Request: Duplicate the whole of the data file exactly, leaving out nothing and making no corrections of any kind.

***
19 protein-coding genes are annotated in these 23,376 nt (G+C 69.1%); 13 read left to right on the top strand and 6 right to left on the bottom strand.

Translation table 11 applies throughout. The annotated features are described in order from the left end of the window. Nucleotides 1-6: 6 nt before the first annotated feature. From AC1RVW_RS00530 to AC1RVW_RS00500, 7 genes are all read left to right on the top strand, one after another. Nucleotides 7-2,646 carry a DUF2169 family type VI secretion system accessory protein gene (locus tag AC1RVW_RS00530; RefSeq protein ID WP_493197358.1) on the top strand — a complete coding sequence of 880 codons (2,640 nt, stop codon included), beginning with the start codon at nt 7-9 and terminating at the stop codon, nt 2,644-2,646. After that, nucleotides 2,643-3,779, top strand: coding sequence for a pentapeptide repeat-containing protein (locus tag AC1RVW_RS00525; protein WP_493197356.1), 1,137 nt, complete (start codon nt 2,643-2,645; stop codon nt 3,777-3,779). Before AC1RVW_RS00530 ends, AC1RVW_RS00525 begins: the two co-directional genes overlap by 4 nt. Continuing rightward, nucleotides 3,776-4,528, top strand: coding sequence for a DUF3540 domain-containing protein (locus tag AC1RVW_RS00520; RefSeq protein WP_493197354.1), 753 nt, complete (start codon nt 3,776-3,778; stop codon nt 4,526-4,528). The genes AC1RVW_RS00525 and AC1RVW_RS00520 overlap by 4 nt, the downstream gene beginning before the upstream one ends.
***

19 protein-coding genes are annotated in these 23,376 nt (G+C 69.1%); 13 read left to right on the top strand and 6 right to left on the bottom strand.

Translation table 11 applies throughout. The annotated features are described in order from the left end of the window. Nucleotides 1-6: 6 nt before the first annotated feature. From AC1RVW_RS00530 to AC1RVW_RS00500, 7 genes are all read left to right on the top strand, one after another. Nucleotides 7-2,646 carry a DUF2169 family type VI secretion system accessory protein gene (locus tag AC1RVW_RS00530; RefSeq protein ID WP_493197358.1) on the top strand — a complete coding sequence of 880 codons (2,640 nt, stop codon included), beginning with the start codon at nt 7-9 and terminating at the stop codon, nt 2,644-2,646. After that, nucleotides 2,643-3,779, top strand: coding sequence for a pentapeptide repeat-containing protein (locus tag AC1RVW_RS00525; protein WP_493197356.1), 1,137 nt, complete (start codon nt 2,643-2,645; stop codon nt 3,777-3,779). Before AC1RVW_RS00530 ends, AC1RVW_RS00525 begins: the two co-directional genes overlap by 4 nt. Continuing rightward, nucleotides 3,776-4,528, top strand: coding sequence for a DUF3540 domain-containing protein (locus tag AC1RVW_RS00520; RefSeq protein WP_493197354.1), 753 nt, complete (start codon nt 3,776-3,778; stop codon nt 4,526-4,528). The genes AC1RVW_RS00525 and AC1RVW_RS00520 overlap by 4 nt, the downstream gene beginning before the upstream one ends.